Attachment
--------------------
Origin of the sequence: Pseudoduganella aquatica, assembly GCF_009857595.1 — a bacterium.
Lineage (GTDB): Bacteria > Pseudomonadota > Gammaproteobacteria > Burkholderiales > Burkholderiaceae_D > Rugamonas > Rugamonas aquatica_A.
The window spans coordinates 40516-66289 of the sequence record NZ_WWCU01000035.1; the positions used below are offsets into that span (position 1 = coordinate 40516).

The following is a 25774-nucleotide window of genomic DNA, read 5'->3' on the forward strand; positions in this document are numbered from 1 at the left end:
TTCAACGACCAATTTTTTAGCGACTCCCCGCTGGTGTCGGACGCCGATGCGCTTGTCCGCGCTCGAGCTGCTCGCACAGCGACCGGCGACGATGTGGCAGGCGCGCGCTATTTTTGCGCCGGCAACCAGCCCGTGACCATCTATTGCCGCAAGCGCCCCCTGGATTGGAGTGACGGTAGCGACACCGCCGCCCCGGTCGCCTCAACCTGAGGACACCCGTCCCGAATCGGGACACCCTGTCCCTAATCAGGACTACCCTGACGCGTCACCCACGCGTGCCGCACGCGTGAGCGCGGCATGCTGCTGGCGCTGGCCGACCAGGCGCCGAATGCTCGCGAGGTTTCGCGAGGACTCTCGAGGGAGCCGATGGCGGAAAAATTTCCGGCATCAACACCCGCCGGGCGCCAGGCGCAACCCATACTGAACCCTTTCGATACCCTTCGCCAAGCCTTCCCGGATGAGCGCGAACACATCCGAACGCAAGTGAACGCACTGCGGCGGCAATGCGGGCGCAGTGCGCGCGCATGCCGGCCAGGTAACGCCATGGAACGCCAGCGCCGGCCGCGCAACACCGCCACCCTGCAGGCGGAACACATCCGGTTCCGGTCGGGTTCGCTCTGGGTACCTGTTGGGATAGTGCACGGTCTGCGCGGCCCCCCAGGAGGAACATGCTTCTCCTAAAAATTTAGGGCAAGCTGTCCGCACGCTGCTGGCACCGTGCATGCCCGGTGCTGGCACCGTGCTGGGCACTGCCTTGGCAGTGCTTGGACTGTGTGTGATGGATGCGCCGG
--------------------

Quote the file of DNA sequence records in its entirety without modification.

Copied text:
Origin of the sequence: Pseudoduganella aquatica, assembly GCF_009857595.1 — a bacterium.
Lineage (GTDB): Bacteria > Pseudomonadota > Gammaproteobacteria > Burkholderiales > Burkholderiaceae_D > Rugamonas > Rugamonas aquatica_A.
The window spans coordinates 40516-66289 of the sequence record NZ_WWCU01000035.1; the positions used below are offsets into that span (position 1 = coordinate 40516).

The following is a 25774-nucleotide window of genomic DNA, read 5'->3' on the forward strand; positions in this document are numbered from 1 at the left end:
TTCAACGACCAATTTTTTAGCGACTCCCCGCTGGTGTCGGACGCCGATGCGCTTGTCCGCGCTCGAGCTGCTCGCACAGCGACCGGCGACGATGTGGCAGGCGCGCGCTATTTTTGCGCCGGCAACCAGCCCGTGACCATCTATTGCCGCAAGCGCCCCCTGGATTGGAGTGACGGTAGCGACACCGCCGCCCCGGTCGCCTCAACCTGAGGACACCCGTCCCGAATCGGGACACCCTGTCCCTAATCAGGACTACCCTGACGCGTCACCCACGCGTGCCGCACGCGTGAGCGCGGCATGCTGCTGGCGCTGGCCGACCAGGCGCCGAATGCTCGCGAGGTTTCGCGAGGACTCTCGAGGGAGCCGATGGCGGAAAAATTTCCGGCATCAACACCCGCCGGGCGCCAGGCGCAACCCATACTGAACCCTTTCGATACCCTTCGCCAAGCCTTCCCGGATGAGCGCGAACACATCCGAACGCAAGTGAACGCACTGCGGCGGCAATGCGGGCGCAGTGCGCGCGCATGCCGGCCAGGTAACGCCATGGAACGCCAGCGCCGGCCGCGCAACACCGCCACCCTGCAGGCGGAACACATCCGGTTCCGGTCGGGTTCGCTCTGGGTACCTGTTGGGATAGTGCACGGTCTGCGCGGCCCCCCAGGAGGAACATGCTTCTCCTAAAAATTTAGGGCAAGCTGTCCGCACGCTGCTGGCACCGTGCATGCCCGGTGCTGGCACCGTGCTGGGCACTGCCTTGGCAGTGCTTGGACTGTGTGTGATGGATGCGCCGG